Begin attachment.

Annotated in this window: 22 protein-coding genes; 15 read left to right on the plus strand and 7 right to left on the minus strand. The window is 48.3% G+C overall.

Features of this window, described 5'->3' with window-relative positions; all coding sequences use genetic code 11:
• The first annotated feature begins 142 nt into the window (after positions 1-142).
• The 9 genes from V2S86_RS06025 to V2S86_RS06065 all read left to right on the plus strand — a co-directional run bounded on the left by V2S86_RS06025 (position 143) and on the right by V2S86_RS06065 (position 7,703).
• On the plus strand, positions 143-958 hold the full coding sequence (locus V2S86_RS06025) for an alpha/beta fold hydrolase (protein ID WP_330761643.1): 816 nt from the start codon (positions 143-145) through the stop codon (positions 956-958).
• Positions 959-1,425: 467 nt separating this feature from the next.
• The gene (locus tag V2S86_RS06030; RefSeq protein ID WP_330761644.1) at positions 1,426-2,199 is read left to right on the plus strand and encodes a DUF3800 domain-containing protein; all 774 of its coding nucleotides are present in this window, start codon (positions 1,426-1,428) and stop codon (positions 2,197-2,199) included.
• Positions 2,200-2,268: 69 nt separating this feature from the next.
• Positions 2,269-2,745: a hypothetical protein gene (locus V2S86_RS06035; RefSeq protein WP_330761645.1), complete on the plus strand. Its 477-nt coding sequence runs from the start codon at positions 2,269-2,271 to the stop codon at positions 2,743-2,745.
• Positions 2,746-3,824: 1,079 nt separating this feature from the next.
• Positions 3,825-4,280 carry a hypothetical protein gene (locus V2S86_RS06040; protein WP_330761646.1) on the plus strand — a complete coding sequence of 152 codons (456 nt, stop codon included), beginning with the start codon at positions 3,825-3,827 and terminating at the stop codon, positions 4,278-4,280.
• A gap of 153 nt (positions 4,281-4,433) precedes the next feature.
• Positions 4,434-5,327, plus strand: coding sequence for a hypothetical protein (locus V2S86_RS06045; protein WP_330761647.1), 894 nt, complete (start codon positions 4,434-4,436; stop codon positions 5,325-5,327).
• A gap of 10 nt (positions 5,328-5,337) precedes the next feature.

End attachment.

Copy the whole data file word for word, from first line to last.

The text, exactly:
Annotated in this window: 22 protein-coding genes; 15 read left to right on the plus strand and 7 right to left on the minus strand. The window is 48.3% G+C overall.

Features of this window, described 5'->3' with window-relative positions; all coding sequences use genetic code 11:
• The first annotated feature begins 142 nt into the window (after positions 1-142).
• The 9 genes from V2S86_RS06025 to V2S86_RS06065 all read left to right on the plus strand — a co-directional run bounded on the left by V2S86_RS06025 (position 143) and on the right by V2S86_RS06065 (position 7,703).
• On the plus strand, positions 143-958 hold the full coding sequence (locus V2S86_RS06025) for an alpha/beta fold hydrolase (protein ID WP_330761643.1): 816 nt from the start codon (positions 143-145) through the stop codon (positions 956-958).
• Positions 959-1,425: 467 nt separating this feature from the next.
• The gene (locus tag V2S86_RS06030; RefSeq protein ID WP_330761644.1) at positions 1,426-2,199 is read left to right on the plus strand and encodes a DUF3800 domain-containing protein; all 774 of its coding nucleotides are present in this window, start codon (positions 1,426-1,428) and stop codon (positions 2,197-2,199) included.
• Positions 2,200-2,268: 69 nt separating this feature from the next.
• Positions 2,269-2,745: a hypothetical protein gene (locus V2S86_RS06035; RefSeq protein WP_330761645.1), complete on the plus strand. Its 477-nt coding sequence runs from the start codon at positions 2,269-2,271 to the stop codon at positions 2,743-2,745.
• Positions 2,746-3,824: 1,079 nt separating this feature from the next.
• Positions 3,825-4,280 carry a hypothetical protein gene (locus V2S86_RS06040; protein WP_330761646.1) on the plus strand — a complete coding sequence of 152 codons (456 nt, stop codon included), beginning with the start codon at positions 3,825-3,827 and terminating at the stop codon, positions 4,278-4,280.
• A gap of 153 nt (positions 4,281-4,433) precedes the next feature.
• Positions 4,434-5,327, plus strand: coding sequence for a hypothetical protein (locus V2S86_RS06045; protein WP_330761647.1), 894 nt, complete (start codon positions 4,434-4,436; stop codon positions 5,325-5,327).
• A gap of 10 nt (positions 5,328-5,337) precedes the next feature.